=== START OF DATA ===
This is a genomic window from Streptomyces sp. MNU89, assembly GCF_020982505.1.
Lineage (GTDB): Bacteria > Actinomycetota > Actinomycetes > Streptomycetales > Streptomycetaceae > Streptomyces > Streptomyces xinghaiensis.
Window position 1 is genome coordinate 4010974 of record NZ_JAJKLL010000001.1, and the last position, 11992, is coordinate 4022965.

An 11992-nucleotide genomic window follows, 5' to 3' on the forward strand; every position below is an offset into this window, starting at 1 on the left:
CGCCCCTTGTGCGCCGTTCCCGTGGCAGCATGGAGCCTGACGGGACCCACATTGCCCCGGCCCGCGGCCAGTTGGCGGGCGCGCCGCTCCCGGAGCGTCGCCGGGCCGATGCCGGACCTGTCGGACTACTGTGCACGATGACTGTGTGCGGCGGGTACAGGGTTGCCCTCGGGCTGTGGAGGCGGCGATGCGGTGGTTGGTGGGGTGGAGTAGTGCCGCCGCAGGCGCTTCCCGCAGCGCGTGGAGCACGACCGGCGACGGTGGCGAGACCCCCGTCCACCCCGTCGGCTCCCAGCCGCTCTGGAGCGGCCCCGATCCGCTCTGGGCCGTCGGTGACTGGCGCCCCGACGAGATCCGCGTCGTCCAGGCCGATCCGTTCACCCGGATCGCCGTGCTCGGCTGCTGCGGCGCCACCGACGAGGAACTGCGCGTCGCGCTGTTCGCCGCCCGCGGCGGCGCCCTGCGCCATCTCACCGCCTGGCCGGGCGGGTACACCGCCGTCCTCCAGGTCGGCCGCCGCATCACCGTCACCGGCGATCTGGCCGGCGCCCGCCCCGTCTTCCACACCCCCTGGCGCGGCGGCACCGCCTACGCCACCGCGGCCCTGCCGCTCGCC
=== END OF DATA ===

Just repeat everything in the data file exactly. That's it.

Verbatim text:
This is a genomic window from Streptomyces sp. MNU89, assembly GCF_020982505.1.
Lineage (GTDB): Bacteria > Actinomycetota > Actinomycetes > Streptomycetales > Streptomycetaceae > Streptomyces > Streptomyces xinghaiensis.
Window position 1 is genome coordinate 4010974 of record NZ_JAJKLL010000001.1, and the last position, 11992, is coordinate 4022965.

An 11992-nucleotide genomic window follows, 5' to 3' on the forward strand; every position below is an offset into this window, starting at 1 on the left:
CGCCCCTTGTGCGCCGTTCCCGTGGCAGCATGGAGCCTGACGGGACCCACATTGCCCCGGCCCGCGGCCAGTTGGCGGGCGCGCCGCTCCCGGAGCGTCGCCGGGCCGATGCCGGACCTGTCGGACTACTGTGCACGATGACTGTGTGCGGCGGGTACAGGGTTGCCCTCGGGCTGTGGAGGCGGCGATGCGGTGGTTGGTGGGGTGGAGTAGTGCCGCCGCAGGCGCTTCCCGCAGCGCGTGGAGCACGACCGGCGACGGTGGCGAGACCCCCGTCCACCCCGTCGGCTCCCAGCCGCTCTGGAGCGGCCCCGATCCGCTCTGGGCCGTCGGTGACTGGCGCCCCGACGAGATCCGCGTCGTCCAGGCCGATCCGTTCACCCGGATCGCCGTGCTCGGCTGCTGCGGCGCCACCGACGAGGAACTGCGCGTCGCGCTGTTCGCCGCCCGCGGCGGCGCCCTGCGCCATCTCACCGCCTGGCCGGGCGGGTACACCGCCGTCCTCCAGGTCGGCCGCCGCATCACCGTCACCGGCGATCTGGCCGGCGCCCGCCCCGTCTTCCACACCCCCTGGCGCGGCGGCACCGCCTACGCCACCGCGGCCCTGCCGCTCGCC